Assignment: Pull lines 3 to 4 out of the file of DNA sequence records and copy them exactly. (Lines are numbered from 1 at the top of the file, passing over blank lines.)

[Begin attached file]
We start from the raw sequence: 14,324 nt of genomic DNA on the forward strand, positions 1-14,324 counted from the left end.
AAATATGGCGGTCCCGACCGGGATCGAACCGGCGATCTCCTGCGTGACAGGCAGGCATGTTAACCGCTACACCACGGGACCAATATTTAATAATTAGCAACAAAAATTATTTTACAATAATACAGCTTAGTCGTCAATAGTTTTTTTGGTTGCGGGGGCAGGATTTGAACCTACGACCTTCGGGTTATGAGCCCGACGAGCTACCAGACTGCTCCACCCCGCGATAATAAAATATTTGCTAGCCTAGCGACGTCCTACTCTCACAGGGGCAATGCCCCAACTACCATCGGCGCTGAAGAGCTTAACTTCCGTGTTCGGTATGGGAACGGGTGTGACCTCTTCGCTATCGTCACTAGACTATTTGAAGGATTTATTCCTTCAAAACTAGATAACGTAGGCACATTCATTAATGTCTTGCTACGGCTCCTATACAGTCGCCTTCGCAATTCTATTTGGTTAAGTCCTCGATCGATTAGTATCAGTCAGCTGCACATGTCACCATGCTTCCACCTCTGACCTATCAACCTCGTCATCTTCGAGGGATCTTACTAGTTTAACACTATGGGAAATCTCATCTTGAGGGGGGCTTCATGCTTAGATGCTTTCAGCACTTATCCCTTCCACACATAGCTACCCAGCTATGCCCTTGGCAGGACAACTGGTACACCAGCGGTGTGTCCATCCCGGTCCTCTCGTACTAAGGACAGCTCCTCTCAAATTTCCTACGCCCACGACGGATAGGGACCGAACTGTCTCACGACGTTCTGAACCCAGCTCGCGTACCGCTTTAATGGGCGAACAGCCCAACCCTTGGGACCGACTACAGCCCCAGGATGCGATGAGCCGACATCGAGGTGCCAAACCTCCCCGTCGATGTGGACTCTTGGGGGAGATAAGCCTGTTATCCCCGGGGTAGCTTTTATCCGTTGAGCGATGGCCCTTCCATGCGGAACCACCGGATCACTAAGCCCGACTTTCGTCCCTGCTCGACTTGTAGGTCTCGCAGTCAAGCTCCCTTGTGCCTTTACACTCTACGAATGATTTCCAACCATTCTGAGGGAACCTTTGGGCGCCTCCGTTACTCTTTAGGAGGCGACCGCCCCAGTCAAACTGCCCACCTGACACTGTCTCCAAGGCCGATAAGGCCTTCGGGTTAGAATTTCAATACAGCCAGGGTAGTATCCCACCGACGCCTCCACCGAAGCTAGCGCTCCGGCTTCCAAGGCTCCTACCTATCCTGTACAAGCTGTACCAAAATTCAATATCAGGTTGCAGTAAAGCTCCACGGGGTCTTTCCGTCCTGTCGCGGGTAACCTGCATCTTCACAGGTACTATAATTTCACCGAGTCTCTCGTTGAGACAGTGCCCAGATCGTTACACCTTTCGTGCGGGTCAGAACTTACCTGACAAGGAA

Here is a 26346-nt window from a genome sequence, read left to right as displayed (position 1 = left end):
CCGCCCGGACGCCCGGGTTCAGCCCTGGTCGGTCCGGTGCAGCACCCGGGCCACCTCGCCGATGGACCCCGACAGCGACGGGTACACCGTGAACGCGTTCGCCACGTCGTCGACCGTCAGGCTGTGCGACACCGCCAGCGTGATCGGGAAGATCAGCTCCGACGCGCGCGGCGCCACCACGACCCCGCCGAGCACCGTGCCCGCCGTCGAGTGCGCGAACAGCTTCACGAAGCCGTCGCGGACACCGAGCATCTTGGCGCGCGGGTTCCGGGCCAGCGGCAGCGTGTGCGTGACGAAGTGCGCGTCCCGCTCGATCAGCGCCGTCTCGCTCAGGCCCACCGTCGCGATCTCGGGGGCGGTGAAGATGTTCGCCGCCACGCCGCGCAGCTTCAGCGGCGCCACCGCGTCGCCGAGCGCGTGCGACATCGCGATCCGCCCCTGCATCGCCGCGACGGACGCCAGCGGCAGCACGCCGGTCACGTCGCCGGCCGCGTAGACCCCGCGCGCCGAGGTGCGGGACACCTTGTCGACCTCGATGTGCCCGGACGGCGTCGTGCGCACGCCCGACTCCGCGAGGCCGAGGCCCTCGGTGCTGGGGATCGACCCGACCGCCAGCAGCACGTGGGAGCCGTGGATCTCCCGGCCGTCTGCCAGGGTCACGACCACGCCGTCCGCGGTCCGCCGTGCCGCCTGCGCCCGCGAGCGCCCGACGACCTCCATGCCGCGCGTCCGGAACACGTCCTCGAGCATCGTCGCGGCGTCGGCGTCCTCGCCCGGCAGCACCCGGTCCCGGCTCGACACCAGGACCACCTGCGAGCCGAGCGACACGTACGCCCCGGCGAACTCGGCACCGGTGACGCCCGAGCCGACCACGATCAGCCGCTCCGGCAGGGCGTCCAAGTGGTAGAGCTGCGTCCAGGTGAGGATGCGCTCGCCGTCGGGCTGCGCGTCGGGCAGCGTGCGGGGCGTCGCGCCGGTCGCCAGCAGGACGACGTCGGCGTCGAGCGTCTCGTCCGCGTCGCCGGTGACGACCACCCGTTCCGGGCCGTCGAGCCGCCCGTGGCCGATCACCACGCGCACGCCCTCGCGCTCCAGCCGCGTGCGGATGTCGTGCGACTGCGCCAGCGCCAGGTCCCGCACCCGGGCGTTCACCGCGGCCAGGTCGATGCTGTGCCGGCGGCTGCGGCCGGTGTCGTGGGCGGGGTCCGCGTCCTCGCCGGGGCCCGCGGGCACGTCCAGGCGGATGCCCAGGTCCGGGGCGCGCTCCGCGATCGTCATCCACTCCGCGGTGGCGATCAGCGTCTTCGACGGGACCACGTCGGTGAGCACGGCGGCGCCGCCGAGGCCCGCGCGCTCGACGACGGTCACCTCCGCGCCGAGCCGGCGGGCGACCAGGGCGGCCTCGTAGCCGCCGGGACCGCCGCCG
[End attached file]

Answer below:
Here is a 26346-nt window from a genome sequence, read left to right as displayed (position 1 = left end):
CCGCCCGGACGCCCGGGTTCAGCCCTGGTCGGTCCGGTGCAGCACCCGGGCCACCTCGCCGATGGACCCCGACAGCGACGGGTACACCGTGAACGCGTTCGCCACGTCGTCGACCGTCAGGCTGTGCGACACCGCCAGCGTGATCGGGAAGATCAGCTCCGACGCGCGCGGCGCCACCACGACCCCGCCGAGCACCGTGCCCGCCGTCGAGTGCGCGAACAGCTTCACGAAGCCGTCGCGGACACCGAGCATCTTGGCGCGCGGGTTCCGGGCCAGCGGCAGCGTGTGCGTGACGAAGTGCGCGTCCCGCTCGATCAGCGCCGTCTCGCTCAGGCCCACCGTCGCGATCTCGGGGGCGGTGAAGATGTTCGCCGCCACGCCGCGCAGCTTCAGCGGCGCCACCGCGTCGCCGAGCGCGTGCGACATCGCGATCCGCCCCTGCATCGCCGCGACGGACGCCAGCGGCAGCACGCCGGTCACGTCGCCGGCCGCGTAGACCCCGCGCGCCGAGGTGCGGGACACCTTGTCGACCTCGATGTGCCCGGACGGCGTCGTGCGCACGCCCGACTCCGCGAGGCCGAGGCCCTCGGTGCTGGGGATCGACCCGACCGCCAGCAGCACGTGGGAGCCGTGGATCTCCCGGCCGTCTGCCAGGGTCACGACCACGCCGTCCGCGGTCCGCCGTGCCGCCTGCGCCCGCGAGCGCCCGACGACCTCCATGCCGCGCGTCCGGAACACGTCCTCGAGCATCGTCGCGGCGTCGGCGTCCTCGCCCGGCAGCACCCGGTCCCGGCTCGACACCAGGACCACCTGCGAGCCGAGCGACACGTACGCCCCGGCGAACTCGGCACCGGTGACGCCCGAGCCGACCACGATCAGCCGCTCCGGCAGGGCGTCCAAGTGGTAGAGCTGCGTCCAGGTGAGGATGCGCTCGCCGTCGGGCTGCGCGTCGGGCAGCGTGCGGGGCGTCGCGCCGGTCGCCAGCAGGACGACGTCGGCGTCGAGCGTCTCGTCCGCGTCGCCGGTGACGACCACCCGTTCCGGGCCGTCGAGCCGCCCGTGGCCGATCACCACGCGCACGCCCTCGCGCTCCAGCCGCGTGCGGATGTCGTGCGACTGCGCCAGCGCCAGGTCCCGCACCCGGGCGTTCACCGCGGCCAGGTCGATGCTGTGCCGGCGGCTGCGGCCGGTGTCGTGGGCGGGGTCCGCGTCCTCGCCGGGGCCCGCGGGCACGTCCAGGCGGATGCCCAGGTCCGGGGCGCGCTCCGCGATCGTCATCCACTCCGCGGTGGCGATCAGCGTCTTCGACGGGACCACGTCGGTGAGCACGGCGGCGCCGCCGAGGCCCGCGCGCTCGACGACGGTCACCTCCGCGCCGAGCCGGCGGGCGACCAGGGCGGCCTCGTAGCCGCCGGGACCGCCGCCG